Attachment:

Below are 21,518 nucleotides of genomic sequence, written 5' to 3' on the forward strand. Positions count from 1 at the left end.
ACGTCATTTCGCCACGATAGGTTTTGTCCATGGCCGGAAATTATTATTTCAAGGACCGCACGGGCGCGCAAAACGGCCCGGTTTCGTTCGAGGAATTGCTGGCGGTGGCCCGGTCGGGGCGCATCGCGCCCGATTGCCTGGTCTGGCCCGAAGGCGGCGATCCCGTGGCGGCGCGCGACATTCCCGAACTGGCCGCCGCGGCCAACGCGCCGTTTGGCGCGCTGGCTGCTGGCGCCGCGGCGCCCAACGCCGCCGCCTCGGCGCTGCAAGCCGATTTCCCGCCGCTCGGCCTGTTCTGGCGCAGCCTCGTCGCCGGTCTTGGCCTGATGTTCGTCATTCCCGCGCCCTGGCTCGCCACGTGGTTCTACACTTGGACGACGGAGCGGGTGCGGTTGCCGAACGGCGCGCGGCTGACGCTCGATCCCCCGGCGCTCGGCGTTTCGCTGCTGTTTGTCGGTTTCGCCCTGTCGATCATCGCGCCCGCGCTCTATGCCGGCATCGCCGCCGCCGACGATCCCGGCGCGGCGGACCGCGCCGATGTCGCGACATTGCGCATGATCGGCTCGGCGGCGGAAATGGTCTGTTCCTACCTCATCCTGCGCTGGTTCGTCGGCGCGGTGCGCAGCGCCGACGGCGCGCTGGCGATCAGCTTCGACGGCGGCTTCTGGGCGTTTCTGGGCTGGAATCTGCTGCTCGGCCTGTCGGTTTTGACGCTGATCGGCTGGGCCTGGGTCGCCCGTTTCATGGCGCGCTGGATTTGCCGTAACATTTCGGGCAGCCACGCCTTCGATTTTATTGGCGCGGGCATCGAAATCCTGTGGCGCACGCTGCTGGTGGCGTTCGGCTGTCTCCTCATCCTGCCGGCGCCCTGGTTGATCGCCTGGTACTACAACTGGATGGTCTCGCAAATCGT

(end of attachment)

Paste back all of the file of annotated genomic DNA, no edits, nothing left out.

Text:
Below are 21,518 nucleotides of genomic sequence, written 5' to 3' on the forward strand. Positions count from 1 at the left end.
ACGTCATTTCGCCACGATAGGTTTTGTCCATGGCCGGAAATTATTATTTCAAGGACCGCACGGGCGCGCAAAACGGCCCGGTTTCGTTCGAGGAATTGCTGGCGGTGGCCCGGTCGGGGCGCATCGCGCCCGATTGCCTGGTCTGGCCCGAAGGCGGCGATCCCGTGGCGGCGCGCGACATTCCCGAACTGGCCGCCGCGGCCAACGCGCCGTTTGGCGCGCTGGCTGCTGGCGCCGCGGCGCCCAACGCCGCCGCCTCGGCGCTGCAAGCCGATTTCCCGCCGCTCGGCCTGTTCTGGCGCAGCCTCGTCGCCGGTCTTGGCCTGATGTTCGTCATTCCCGCGCCCTGGCTCGCCACGTGGTTCTACACTTGGACGACGGAGCGGGTGCGGTTGCCGAACGGCGCGCGGCTGACGCTCGATCCCCCGGCGCTCGGCGTTTCGCTGCTGTTTGTCGGTTTCGCCCTGTCGATCATCGCGCCCGCGCTCTATGCCGGCATCGCCGCCGCCGACGATCCCGGCGCGGCGGACCGCGCCGATGTCGCGACATTGCGCATGATCGGCTCGGCGGCGGAAATGGTCTGTTCCTACCTCATCCTGCGCTGGTTCGTCGGCGCGGTGCGCAGCGCCGACGGCGCGCTGGCGATCAGCTTCGACGGCGGCTTCTGGGCGTTTCTGGGCTGGAATCTGCTGCTCGGCCTGTCGGTTTTGACGCTGATCGGCTGGGCCTGGGTCGCCCGTTTCATGGCGCGCTGGATTTGCCGTAACATTTCGGGCAGCCACGCCTTCGATTTTATTGGCGCGGGCATCGAAATCCTGTGGCGCACGCTGCTGGTGGCGTTCGGCTGTCTCCTCATCCTGCCGGCGCCCTGGTTGATCGCCTGGTACTACAACTGGATGGTCTCGCAAATCGT